2. We don’t sound good at low volumes.
If you make the kind of music that simply must be presented at high volume, that’s cool, and I certainly agree that volume level can create energy and tonal qualities not present at lower levels. However, if you’re so loud that people are leaving the room, you’re really shooting yourself in the foot because they’re not really experiencing your art.
Unless you’re volume is your art. That SEEMS to be the case with Jucifer if you see them live. We opened for them years ago in Ft. Worth. They were so loud, I had to leave the room. I had ear plugs in and knew what to expect. It wasn’t my ears that hurt, it was my stomach and chest that felt like I’d just been tackled! Their whole set just sounded like an exercise in loudness with no real focus on melody or songwriting. I was shocked later upon listening to their recordings, though. They do have actual songs with melodies and changes. I’m guessing they played those songs the night we listened to them from outside the club but I couldn’t tell. The vocals were inaudible underneath that wall of amps and though I could see what the drummer was doing, I couldn’t really hear his drums.
This is not to dis Jucifer. Hell, they know something I don’t – I don’t have any releases on Alternative Tentacles or Relapse and it was an awesome spectacle that night… but standing right in front of it literally hurt. And that’s their show – sheer volume is a big part of what they do and people who know/like them go into it knowing so.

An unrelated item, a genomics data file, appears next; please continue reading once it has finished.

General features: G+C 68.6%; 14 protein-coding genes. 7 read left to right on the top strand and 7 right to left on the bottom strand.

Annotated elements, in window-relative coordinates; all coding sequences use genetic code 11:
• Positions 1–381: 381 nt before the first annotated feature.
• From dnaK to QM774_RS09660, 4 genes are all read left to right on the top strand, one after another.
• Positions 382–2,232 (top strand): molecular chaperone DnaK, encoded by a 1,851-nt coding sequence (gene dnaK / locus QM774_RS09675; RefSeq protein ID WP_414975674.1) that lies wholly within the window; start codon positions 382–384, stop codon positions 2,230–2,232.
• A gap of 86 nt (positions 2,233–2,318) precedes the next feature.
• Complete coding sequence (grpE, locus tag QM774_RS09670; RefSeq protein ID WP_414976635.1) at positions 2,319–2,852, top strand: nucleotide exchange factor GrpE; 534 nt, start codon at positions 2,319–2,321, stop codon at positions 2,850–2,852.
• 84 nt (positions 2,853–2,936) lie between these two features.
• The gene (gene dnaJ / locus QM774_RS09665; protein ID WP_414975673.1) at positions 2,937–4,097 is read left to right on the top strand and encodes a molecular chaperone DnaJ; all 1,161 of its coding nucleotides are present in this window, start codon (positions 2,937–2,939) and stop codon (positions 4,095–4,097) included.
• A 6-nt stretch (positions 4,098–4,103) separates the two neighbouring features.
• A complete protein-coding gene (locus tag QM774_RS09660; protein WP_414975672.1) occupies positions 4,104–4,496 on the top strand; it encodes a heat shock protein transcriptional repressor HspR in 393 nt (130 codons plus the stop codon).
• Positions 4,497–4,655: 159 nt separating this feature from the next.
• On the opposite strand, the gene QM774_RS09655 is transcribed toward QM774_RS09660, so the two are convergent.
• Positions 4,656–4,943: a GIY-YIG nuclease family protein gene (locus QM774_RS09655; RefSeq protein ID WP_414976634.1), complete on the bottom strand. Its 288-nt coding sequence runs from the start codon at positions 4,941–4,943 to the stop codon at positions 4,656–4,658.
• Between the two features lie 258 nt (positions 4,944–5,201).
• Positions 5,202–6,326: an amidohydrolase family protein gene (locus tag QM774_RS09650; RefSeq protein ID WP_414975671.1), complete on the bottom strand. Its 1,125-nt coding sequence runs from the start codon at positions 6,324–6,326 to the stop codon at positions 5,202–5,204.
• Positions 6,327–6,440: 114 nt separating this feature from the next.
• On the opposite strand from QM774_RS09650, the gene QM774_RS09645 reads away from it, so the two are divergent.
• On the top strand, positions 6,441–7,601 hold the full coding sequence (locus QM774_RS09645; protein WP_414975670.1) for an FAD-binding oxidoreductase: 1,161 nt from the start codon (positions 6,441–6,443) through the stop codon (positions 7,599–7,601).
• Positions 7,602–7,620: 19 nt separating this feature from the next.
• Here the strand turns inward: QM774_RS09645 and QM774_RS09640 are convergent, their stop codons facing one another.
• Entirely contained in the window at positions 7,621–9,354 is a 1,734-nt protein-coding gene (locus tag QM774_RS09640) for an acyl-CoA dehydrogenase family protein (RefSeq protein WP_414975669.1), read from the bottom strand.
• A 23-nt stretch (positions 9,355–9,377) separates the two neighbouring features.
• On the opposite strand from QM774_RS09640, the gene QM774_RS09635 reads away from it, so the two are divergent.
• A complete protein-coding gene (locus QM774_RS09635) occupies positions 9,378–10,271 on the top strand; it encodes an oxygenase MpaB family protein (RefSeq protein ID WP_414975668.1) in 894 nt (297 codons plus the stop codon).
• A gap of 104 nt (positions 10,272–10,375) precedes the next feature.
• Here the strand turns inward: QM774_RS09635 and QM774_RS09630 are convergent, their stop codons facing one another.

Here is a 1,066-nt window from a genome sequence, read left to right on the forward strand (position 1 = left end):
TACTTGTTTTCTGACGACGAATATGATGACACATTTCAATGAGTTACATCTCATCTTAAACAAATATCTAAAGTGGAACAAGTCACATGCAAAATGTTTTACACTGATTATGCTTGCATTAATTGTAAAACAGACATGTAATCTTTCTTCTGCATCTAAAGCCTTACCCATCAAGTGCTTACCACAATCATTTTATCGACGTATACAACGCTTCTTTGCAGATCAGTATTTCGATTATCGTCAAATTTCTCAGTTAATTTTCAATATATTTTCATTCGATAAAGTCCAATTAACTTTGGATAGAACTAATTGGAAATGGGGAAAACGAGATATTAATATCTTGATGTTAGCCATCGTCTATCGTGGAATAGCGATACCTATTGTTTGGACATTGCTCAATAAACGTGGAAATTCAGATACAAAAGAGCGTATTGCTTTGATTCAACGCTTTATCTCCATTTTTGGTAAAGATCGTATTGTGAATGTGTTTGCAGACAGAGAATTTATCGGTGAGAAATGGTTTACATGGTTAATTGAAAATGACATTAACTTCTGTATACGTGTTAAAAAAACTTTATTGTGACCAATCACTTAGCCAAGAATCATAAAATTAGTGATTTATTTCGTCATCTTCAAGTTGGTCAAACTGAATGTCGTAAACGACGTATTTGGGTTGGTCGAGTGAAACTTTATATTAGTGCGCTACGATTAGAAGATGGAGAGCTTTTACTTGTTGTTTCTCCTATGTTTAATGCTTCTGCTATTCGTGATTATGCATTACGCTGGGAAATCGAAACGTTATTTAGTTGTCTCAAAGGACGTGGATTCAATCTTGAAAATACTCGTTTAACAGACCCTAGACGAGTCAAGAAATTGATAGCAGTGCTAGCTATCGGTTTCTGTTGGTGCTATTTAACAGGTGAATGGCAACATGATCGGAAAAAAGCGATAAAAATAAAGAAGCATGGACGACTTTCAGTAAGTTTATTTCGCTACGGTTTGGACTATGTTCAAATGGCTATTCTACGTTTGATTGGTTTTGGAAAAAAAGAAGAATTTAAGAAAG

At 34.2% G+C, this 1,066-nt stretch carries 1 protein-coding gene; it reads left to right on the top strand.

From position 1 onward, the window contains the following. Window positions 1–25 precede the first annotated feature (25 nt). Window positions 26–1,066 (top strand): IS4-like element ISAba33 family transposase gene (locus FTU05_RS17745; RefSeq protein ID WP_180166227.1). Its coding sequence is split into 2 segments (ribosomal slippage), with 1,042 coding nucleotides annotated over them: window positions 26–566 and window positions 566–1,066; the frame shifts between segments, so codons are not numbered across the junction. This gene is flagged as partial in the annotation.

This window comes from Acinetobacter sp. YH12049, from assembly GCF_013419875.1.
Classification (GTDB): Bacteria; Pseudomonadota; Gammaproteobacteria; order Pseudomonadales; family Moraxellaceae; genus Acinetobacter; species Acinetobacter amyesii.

Back to the point – most of us aren’t Jucifer. Sheer volume isn’t as much a part of the show for most bands as it is for them and no matter how loudly you play live, most of the time, people are going to experience your music in a recorded medium at a volume level of their choosing. Even in live situations, people can use earplugs that usually muffle everything they hear (so much for your amazing tone) or they can choose to experience your music from a more palatable distance – like the next room or county. If you can figure out how to make yourself sound good when loud AND when quiet, you’ll be way ahead of the game.
3. If they needed something quiet, why did they hire us in the first place?
This is an excellent and valid point, but saying this to someone who hired you to perform at their event won’t endear you to them. As I said in the last point — most people listen to music on recorded media (rather than live) at a volume of their choosing.
Many event coordinators have very little idea of the difference in volume made by a metal band, a hip hop act, a jazz band or by an acoustic singer songwriter. To them, it’s all the same volume on the radio and it doesn’t occur to them that it might be different live. When you’re too loud, they think that turning everything down is as simple as turning their stereo volume knob counter clockwise. They don’t understand that the sound man or a band performing with no PA system has no such magical knob. In many cases, talent buyers actually are knowledgeable but don’t have all the information on the event or space until the day of… “I didn’t know we were going to be in a concrete room with glass windows when we booked you guys.”